Brilliant, Memorable Sarah’s Key

I think what I liked best about Tatiana de Rosnay’s memorable work of fiction entitled Sarah’s Key is its movement. I admire a writer who can make me want to turn the page, quickly. I found myself devouring every word Ms. de Rosnay wrote, wanting to know more, wanting to learn more, wanting to understand the characters and what happened—and happens—to them all.

Her writing is swift, often curt, with added punch. She uses fragments throughout the book to build the rapidity of the secret that our main character uncovers. Like this. Turn the page. Learn more. Insightful thoughts. Spanning time.

The brilliance of this novel is Ms. de Rosnay’s ability to bridge two time periods—present day and the 1940s in occupied France. And even more stunning is her ability to make us give a damn about the characters from both time periods. As an engaged reader, I care. I feel. I mourn. I hurt. I understand. I sense hope. All of these emotions emanating from the characters she has written for us.

I refuse to divulge one single element of this plot to readers. There is plenty of that online for you to read if you feel so inclined. Instead, I will simply tell you, this is a book that I will not soon forget. The haunting images Ms. de Rosnay paints for us combined with a sense of present-day hope taunt us and compel us to read on. Her eloquent, descriptive language, combined with the vigor with which she tells this story, add to its quickened pace and gripping nature.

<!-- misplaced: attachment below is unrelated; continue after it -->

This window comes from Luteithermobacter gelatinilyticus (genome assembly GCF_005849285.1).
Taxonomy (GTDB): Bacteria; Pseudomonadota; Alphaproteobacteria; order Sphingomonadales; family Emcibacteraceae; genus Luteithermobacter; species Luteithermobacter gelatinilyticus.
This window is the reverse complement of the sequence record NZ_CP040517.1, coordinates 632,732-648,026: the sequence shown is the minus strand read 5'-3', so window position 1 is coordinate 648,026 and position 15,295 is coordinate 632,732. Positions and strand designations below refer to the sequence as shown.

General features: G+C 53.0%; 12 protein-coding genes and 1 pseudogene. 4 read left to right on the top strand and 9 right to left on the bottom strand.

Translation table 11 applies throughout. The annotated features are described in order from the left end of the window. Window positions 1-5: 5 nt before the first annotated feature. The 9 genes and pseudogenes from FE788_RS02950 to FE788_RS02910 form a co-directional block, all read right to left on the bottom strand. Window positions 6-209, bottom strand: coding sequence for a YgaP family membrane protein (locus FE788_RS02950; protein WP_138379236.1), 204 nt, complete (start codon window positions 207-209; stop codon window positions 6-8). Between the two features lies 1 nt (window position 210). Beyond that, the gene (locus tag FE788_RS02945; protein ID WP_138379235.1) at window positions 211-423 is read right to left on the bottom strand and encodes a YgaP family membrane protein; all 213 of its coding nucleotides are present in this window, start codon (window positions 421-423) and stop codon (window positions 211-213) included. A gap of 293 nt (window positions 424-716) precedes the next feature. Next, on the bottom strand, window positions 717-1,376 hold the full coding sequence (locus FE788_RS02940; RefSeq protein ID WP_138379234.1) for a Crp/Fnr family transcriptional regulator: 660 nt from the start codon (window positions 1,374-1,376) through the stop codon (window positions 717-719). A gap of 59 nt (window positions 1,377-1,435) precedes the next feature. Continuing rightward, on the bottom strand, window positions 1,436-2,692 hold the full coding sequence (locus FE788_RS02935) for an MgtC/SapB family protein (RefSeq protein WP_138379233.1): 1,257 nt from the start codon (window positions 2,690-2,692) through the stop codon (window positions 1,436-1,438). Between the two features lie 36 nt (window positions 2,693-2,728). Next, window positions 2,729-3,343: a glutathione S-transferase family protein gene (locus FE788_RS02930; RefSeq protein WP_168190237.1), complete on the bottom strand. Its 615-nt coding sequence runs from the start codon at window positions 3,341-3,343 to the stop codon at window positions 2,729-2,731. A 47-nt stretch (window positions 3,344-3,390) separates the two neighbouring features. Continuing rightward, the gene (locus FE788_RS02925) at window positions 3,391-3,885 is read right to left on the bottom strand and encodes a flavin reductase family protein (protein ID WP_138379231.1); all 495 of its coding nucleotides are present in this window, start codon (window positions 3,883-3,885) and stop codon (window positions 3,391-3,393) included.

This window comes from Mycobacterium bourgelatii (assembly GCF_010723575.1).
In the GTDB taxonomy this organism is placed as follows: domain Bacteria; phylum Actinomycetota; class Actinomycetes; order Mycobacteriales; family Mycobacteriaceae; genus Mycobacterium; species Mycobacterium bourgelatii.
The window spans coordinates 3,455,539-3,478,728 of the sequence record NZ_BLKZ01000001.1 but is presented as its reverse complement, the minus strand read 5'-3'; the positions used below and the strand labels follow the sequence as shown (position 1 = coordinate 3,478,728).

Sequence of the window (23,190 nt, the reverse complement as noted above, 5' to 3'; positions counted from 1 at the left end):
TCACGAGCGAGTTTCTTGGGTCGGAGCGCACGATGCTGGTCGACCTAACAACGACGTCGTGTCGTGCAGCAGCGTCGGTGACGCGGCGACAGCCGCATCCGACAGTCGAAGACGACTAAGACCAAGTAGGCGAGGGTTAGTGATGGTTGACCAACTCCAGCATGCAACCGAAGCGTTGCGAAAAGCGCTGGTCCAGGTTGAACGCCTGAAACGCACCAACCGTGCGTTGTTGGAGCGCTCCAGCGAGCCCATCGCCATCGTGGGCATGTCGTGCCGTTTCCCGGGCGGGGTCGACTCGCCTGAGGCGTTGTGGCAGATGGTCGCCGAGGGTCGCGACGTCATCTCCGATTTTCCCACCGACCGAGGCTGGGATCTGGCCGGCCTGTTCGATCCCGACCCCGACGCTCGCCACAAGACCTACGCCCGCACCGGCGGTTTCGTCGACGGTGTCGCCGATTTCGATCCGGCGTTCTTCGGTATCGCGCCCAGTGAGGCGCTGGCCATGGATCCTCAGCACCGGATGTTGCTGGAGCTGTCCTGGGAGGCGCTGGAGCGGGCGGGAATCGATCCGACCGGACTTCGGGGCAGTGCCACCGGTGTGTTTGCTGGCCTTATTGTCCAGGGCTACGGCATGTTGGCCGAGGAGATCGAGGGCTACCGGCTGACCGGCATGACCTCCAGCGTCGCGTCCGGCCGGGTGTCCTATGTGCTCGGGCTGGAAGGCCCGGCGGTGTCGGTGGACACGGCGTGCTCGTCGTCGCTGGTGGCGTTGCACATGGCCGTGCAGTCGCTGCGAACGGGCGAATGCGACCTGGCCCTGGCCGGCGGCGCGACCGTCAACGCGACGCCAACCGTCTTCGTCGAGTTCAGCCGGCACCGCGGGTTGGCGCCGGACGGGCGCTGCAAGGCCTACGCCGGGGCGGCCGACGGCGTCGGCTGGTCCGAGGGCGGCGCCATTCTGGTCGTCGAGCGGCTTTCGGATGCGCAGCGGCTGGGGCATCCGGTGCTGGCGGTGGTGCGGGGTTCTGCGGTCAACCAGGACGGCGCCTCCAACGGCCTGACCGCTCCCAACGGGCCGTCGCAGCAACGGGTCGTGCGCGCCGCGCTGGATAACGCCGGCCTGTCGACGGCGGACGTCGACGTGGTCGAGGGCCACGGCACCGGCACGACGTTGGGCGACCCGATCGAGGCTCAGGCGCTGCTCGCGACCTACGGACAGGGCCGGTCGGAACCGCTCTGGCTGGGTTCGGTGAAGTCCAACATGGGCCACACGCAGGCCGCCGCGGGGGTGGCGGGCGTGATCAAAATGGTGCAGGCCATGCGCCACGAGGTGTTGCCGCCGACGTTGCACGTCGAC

Additionally, this book, its characters, her images—they all kept me up at night. I fell asleep one evening only to wake in the middle of the night with the plot weighing heavily on my mind. Sixty pages remained, and I was caught up in wonder. How would this story end? What was the author going to leave me with on the last page?

She did not let me down or disappoint me with Sarah’s story. Though readers may be able to guess at some of the plot lines of the present day story, it has no bearing on how they’ll feel about Sarah’s story.  The present day story gets a bit dull, but Ms. de Rosnay handles the possible predictability of her plot like a champ.

And that, my friends, is some incredibly strong writing.


  • Mom

    SARAH’S KEY evokes the same emotional response as SOPHIE’S CHOICE…different style of writing, but similar visceral reaction to the tragedy of that time and events. It’s interesting that both books center on a female character to recall the gut-wrenching circumstances of the war…and that goes for THE DIARY OF ANNE FRANK too!!!

  • Steph's Scribe/Stephanie Verni


    As we talked about, I haven’t read Sophie’s Choice (and I know I should). For some reason, that book’s plot is so troubling and depressing to me…it will be hard to get through (though I did manage to make it through Sarah’s Key. I think the present day story helped with that). It’s a good observation about women writing about that time period, and doing so from a very emotional perspective, with description leading the way to understanding the immense tragedy of the events that occurred. It’s still hard to believe that it happened, and not that long ago.

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